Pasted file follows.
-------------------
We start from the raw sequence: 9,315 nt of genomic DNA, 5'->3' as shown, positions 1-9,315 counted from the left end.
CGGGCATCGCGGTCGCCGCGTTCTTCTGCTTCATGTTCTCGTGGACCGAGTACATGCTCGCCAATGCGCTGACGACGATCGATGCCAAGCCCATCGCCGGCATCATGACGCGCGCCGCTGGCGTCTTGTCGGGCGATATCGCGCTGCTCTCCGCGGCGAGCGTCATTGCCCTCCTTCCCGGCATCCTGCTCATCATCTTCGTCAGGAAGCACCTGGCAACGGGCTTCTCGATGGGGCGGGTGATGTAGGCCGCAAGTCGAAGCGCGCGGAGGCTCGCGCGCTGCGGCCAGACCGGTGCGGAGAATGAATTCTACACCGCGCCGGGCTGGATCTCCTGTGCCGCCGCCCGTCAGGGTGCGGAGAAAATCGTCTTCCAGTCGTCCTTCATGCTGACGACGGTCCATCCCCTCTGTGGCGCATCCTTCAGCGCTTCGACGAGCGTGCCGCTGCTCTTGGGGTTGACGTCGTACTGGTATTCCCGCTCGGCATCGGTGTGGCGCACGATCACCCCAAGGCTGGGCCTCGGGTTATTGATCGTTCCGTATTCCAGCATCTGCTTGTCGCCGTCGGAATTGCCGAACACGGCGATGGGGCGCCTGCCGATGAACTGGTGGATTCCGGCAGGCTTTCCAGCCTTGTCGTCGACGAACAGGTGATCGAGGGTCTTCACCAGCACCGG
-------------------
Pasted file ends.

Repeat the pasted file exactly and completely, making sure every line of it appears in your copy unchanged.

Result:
We start from the raw sequence: 9,315 nt of genomic DNA, 5'->3' as shown, positions 1-9,315 counted from the left end.
CGGGCATCGCGGTCGCCGCGTTCTTCTGCTTCATGTTCTCGTGGACCGAGTACATGCTCGCCAATGCGCTGACGACGATCGATGCCAAGCCCATCGCCGGCATCATGACGCGCGCCGCTGGCGTCTTGTCGGGCGATATCGCGCTGCTCTCCGCGGCGAGCGTCATTGCCCTCCTTCCCGGCATCCTGCTCATCATCTTCGTCAGGAAGCACCTGGCAACGGGCTTCTCGATGGGGCGGGTGATGTAGGCCGCAAGTCGAAGCGCGCGGAGGCTCGCGCGCTGCGGCCAGACCGGTGCGGAGAATGAATTCTACACCGCGCCGGGCTGGATCTCCTGTGCCGCCGCCCGTCAGGGTGCGGAGAAAATCGTCTTCCAGTCGTCCTTCATGCTGACGACGGTCCATCCCCTCTGTGGCGCATCCTTCAGCGCTTCGACGAGCGTGCCGCTGCTCTTGGGGTTGACGTCGTACTGGTATTCCCGCTCGGCATCGGTGTGGCGCACGATCACCCCAAGGCTGGGCCTCGGGTTATTGATCGTTCCGTATTCCAGCATCTGCTTGTCGCCGTCGGAATTGCCGAACACGGCGATGGGGCGCCTGCCGATGAACTGGTGGATTCCGGCAGGCTTTCCAGCCTTGTCGTCGACGAACAGGTGATCGAGGGTCTTCACCAGCACCGG